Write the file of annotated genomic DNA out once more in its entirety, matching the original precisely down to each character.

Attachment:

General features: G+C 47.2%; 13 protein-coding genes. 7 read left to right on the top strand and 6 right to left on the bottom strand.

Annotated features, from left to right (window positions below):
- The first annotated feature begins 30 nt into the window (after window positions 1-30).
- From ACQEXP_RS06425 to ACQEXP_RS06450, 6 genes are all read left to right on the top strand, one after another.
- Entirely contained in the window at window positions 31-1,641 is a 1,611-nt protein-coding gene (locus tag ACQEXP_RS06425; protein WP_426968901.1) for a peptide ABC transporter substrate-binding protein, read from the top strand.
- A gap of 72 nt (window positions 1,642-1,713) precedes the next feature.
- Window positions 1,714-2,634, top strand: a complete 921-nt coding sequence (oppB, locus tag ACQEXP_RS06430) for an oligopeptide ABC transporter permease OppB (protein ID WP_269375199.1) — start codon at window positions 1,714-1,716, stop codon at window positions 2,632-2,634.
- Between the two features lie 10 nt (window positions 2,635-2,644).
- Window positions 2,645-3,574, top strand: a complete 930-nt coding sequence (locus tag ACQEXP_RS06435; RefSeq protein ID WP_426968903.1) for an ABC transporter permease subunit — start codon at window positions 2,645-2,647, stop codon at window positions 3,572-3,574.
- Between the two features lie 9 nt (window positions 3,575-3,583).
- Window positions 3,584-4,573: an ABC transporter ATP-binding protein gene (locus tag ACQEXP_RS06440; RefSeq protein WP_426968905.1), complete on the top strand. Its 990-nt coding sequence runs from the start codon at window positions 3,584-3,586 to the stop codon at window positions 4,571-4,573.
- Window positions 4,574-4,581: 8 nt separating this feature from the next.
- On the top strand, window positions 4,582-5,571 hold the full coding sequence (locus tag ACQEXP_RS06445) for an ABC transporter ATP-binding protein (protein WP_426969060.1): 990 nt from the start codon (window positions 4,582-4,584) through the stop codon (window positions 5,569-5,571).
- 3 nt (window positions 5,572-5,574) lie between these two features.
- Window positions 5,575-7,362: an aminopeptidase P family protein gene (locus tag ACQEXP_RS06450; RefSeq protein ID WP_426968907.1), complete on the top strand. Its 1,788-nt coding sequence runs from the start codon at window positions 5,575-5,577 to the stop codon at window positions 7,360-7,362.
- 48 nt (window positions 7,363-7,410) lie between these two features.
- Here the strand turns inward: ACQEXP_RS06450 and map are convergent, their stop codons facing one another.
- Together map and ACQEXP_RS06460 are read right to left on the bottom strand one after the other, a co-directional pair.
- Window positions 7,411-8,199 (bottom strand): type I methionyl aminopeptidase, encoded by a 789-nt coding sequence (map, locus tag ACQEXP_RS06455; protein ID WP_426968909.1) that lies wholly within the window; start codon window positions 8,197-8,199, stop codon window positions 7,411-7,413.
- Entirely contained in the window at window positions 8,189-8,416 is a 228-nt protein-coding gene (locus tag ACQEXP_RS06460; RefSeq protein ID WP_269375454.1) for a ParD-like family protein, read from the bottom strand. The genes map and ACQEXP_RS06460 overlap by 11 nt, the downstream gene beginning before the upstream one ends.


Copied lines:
General features: G+C 47.2%; 13 protein-coding genes. 7 read left to right on the top strand and 6 right to left on the bottom strand.

Annotated features, from left to right (window positions below):
- The first annotated feature begins 30 nt into the window (after window positions 1-30).
- From ACQEXP_RS06425 to ACQEXP_RS06450, 6 genes are all read left to right on the top strand, one after another.
- Entirely contained in the window at window positions 31-1,641 is a 1,611-nt protein-coding gene (locus tag ACQEXP_RS06425; protein WP_426968901.1) for a peptide ABC transporter substrate-binding protein, read from the top strand.
- A gap of 72 nt (window positions 1,642-1,713) precedes the next feature.
- Window positions 1,714-2,634, top strand: a complete 921-nt coding sequence (oppB, locus tag ACQEXP_RS06430) for an oligopeptide ABC transporter permease OppB (protein ID WP_269375199.1) — start codon at window positions 1,714-1,716, stop codon at window positions 2,632-2,634.
- Between the two features lie 10 nt (window positions 2,635-2,644).
- Window positions 2,645-3,574, top strand: a complete 930-nt coding sequence (locus tag ACQEXP_RS06435; RefSeq protein ID WP_426968903.1) for an ABC transporter permease subunit — start codon at window positions 2,645-2,647, stop codon at window positions 3,572-3,574.
- Between the two features lie 9 nt (window positions 3,575-3,583).
- Window positions 3,584-4,573: an ABC transporter ATP-binding protein gene (locus tag ACQEXP_RS06440; RefSeq protein WP_426968905.1), complete on the top strand. Its 990-nt coding sequence runs from the start codon at window positions 3,584-3,586 to the stop codon at window positions 4,571-4,573.
- Window positions 4,574-4,581: 8 nt separating this feature from the next.
- On the top strand, window positions 4,582-5,571 hold the full coding sequence (locus tag ACQEXP_RS06445) for an ABC transporter ATP-binding protein (protein WP_426969060.1): 990 nt from the start codon (window positions 4,582-4,584) through the stop codon (window positions 5,569-5,571).
- 3 nt (window positions 5,572-5,574) lie between these two features.
- Window positions 5,575-7,362: an aminopeptidase P family protein gene (locus tag ACQEXP_RS06450; RefSeq protein ID WP_426968907.1), complete on the top strand. Its 1,788-nt coding sequence runs from the start codon at window positions 5,575-5,577 to the stop codon at window positions 7,360-7,362.
- 48 nt (window positions 7,363-7,410) lie between these two features.
- Here the strand turns inward: ACQEXP_RS06450 and map are convergent, their stop codons facing one another.
- Together map and ACQEXP_RS06460 are read right to left on the bottom strand one after the other, a co-directional pair.
- Window positions 7,411-8,199 (bottom strand): type I methionyl aminopeptidase, encoded by a 789-nt coding sequence (map, locus tag ACQEXP_RS06455; protein ID WP_426968909.1) that lies wholly within the window; start codon window positions 8,197-8,199, stop codon window positions 7,411-7,413.
- Entirely contained in the window at window positions 8,189-8,416 is a 228-nt protein-coding gene (locus tag ACQEXP_RS06460; RefSeq protein ID WP_269375454.1) for a ParD-like family protein, read from the bottom strand. The genes map and ACQEXP_RS06460 overlap by 11 nt, the downstream gene beginning before the upstream one ends.